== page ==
Flowers and Trees of the Cederberg

Rare Endemic Fynbos Flowers

©Marinda Louw
Cape fynbos flowers.

The northernmost extension of the Cape Fold Mountains is the Cederberg, which shelters some of the rarest endemic fynbos flowers. On the highest peaks of this range the snow protea, whose scientific name Protea cryophila means cold-loving, is sometimes found. Its striking white centre is encased in pink petals whose tips seem to be flecked with snow.

The most attractive flowering plants, such as Protea magnifica, the bearded protea, occur in the high-altitude zone.

The showy Leucospermum reflexum's fire-burst flower is well known in town gardens but grows naturally only in the northern Cederberg among the peaks of Krakadouw.

Erica flowers of yellow and pink sweetly scent the mountain air, while in the valleys wild almond, water witels, silky cone bush and the lovely yellow marguerite may conceal grey rhebuck and Cape grysbok. Klipspringer and steenbok frequent the waboom veld of the rocky scree slopes.

Although the waboom's excellent wood was much in demand, particularly by early settlers who used it for wagon building, these gnarled tree-proteas are still a common sight in the Cederberg.

On the lower slopes grow rooibos and the round-leaved buchu used in flavouring a reputedly medicinal brandy. Both species are now grown commercially on a large scale.

Living Cedars

©Chris Daly
Cederberg vegetation.

There are now few cedars left in the Cederberg and even under the Forestry Department's careful supervision it will take a long time before they are re established in reasonable numbers, as the trees take many years to mature. Periodic droughts and fires continue to take their toll of the gnarled, weather-beaten trees, and in many areas dead, sun-bleached stumps are a common feature of the landscape.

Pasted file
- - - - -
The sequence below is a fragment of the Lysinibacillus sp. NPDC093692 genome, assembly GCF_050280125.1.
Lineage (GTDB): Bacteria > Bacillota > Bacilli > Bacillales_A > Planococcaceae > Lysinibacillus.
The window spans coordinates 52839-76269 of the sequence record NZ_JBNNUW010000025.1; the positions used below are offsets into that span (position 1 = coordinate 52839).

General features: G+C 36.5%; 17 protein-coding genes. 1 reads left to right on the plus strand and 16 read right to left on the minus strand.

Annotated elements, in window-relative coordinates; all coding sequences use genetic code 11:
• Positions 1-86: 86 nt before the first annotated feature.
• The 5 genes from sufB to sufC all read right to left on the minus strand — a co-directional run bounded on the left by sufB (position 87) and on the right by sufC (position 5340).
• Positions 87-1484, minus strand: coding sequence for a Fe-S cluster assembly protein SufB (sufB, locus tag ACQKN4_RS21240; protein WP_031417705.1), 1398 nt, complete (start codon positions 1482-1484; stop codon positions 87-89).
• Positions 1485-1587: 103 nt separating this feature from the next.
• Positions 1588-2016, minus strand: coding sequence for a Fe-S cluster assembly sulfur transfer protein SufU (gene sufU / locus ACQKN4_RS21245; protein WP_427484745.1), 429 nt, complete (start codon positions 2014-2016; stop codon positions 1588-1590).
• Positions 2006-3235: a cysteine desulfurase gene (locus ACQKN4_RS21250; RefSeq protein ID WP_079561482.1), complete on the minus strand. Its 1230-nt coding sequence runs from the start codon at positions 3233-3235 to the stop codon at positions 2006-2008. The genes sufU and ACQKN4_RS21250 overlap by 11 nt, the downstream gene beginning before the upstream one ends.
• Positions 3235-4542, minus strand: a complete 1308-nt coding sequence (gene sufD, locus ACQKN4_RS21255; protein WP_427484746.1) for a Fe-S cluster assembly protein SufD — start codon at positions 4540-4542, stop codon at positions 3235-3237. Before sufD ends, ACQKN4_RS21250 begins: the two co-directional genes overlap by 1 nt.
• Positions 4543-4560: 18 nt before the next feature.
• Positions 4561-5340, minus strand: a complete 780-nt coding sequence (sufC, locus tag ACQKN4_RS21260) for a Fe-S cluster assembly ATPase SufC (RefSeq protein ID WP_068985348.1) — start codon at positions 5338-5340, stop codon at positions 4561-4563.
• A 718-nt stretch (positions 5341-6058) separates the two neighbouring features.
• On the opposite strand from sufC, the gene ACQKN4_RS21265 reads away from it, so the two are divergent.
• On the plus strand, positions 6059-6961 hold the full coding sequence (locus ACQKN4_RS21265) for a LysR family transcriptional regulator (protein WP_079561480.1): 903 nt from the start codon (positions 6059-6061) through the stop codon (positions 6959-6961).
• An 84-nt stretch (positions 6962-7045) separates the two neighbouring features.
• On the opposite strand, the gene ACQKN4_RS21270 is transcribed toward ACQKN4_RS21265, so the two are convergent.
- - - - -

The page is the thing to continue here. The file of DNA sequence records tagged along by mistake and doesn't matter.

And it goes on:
Only in extremely rocky areas, especially on mountain tops, are living cedars found. In the deeper kloofs rare remnants of high forest remain in the few specimens of rooiels and witels, yellowwood and hard pear, while drier kloof forest, represented by wild olive, silky bark and spoonwood, is more common in the valleys.

Wildflower Carpets

©Justin Fox
Spring wild flowers in bloom.

Spring, when wildflowers thickly carpet the ground, is the best time to see the Cederberg. The days are warm, the nights cold but not freezing, and the winter rains have left the streams brimming. The Olifants River valley at this time is flushed with bright yellow and orange daisies, colourful heaths and many unusual endemics.

Apart from the cedars, the floral splendour, the ruggedness and remoteness of the mountains, it is the fantastic weathering of the sandstone that makes the Cederberg unique. Weird and grotesque shapes rise from every rocky outcrop and are silhouetted like chess pieces, spears, armies, fluttering birds and winged gods against the sky.

©Chris Daly
The Valley of the Red Gods in the Cederberg.

The Valley of the Red Gods below the Wolfberg Cracks, the Wolfberg Arch and Maltese Cross below Sneeuberg are some of the grander weathered formations that have become familiar to hikers over the decades.

By David Bristow